Crozer-Chester Medical Center v. National Labor Relations Board, No. 18-1640 (3d Cir. 2020)

Annotate this Case
Justia Opinion Summary

A union representing healthcare network employees learned that the network was being sold to another entity and that the sale agreement contained information bearing on the terms and conditions of its members’ employment. The union asked for a full copy of the agreement for “effects bargaining.” The employer, asserting that the agreement was confidential and not relevant to collective bargaining, refused to provide any of it. The union filed unfair labor charges with the National Labor Relations Board, which found that at least part of the agreement was relevant and that the employer violated the National Labor Relations Act, 29 U.S.C. 151. The Board ordered the employer to provide a complete, unredacted copy.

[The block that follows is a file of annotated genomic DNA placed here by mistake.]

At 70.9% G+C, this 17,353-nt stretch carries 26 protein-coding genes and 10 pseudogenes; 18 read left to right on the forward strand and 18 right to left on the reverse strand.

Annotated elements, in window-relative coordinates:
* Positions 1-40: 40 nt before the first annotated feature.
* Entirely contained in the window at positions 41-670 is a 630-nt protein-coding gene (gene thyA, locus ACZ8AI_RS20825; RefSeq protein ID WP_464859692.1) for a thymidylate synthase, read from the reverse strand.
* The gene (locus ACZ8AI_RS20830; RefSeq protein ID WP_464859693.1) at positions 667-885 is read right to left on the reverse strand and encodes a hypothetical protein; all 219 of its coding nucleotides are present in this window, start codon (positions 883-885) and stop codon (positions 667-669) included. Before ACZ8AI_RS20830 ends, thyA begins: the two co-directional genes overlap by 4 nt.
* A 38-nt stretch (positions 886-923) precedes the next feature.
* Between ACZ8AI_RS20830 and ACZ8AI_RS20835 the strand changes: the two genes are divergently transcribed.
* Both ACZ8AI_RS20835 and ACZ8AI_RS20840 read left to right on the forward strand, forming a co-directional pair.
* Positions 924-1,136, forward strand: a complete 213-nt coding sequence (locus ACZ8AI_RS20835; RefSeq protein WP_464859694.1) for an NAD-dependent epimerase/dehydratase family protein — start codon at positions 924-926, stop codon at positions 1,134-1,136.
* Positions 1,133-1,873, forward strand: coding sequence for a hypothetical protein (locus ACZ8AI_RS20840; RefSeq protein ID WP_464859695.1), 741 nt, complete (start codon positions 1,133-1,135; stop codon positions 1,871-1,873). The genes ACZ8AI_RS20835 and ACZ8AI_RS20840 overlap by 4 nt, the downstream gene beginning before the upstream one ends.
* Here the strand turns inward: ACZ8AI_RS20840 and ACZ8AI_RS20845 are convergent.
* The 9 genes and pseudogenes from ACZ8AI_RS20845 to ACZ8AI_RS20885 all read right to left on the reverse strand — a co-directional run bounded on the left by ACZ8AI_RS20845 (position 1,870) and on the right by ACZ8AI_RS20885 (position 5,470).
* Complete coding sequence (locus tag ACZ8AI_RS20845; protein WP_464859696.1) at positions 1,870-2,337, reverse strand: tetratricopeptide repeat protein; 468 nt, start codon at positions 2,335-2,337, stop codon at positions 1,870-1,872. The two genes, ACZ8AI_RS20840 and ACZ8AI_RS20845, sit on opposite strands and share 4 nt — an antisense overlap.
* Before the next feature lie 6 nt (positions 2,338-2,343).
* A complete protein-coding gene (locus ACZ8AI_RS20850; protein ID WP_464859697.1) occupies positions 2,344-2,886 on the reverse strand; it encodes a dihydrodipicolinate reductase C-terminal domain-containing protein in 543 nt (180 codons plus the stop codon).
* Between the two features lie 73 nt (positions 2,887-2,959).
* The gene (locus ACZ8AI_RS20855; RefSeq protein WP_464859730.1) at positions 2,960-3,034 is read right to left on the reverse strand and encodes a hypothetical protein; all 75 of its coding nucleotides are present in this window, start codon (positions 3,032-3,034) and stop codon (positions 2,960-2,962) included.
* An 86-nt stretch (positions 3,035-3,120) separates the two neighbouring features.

The Third Circuit affirmed in part. Substantial evidence supported the Board’s conclusion that the employer violated the NLRA. The duty to bargain in good faith includes the general obligation of an employer to provide information that is needed by the bargaining representative for the proper performance of its duties. The Board abused its broad remedial discretion in ordering the employer to disclose the entire agreement; the Union never established the relevance of the entire agreement. When a union requests relevant, yet confidential information, the Board is required to balance a union’s need for the information against any legitimate and substantial confidentiality interests established by the employer.

Download PDF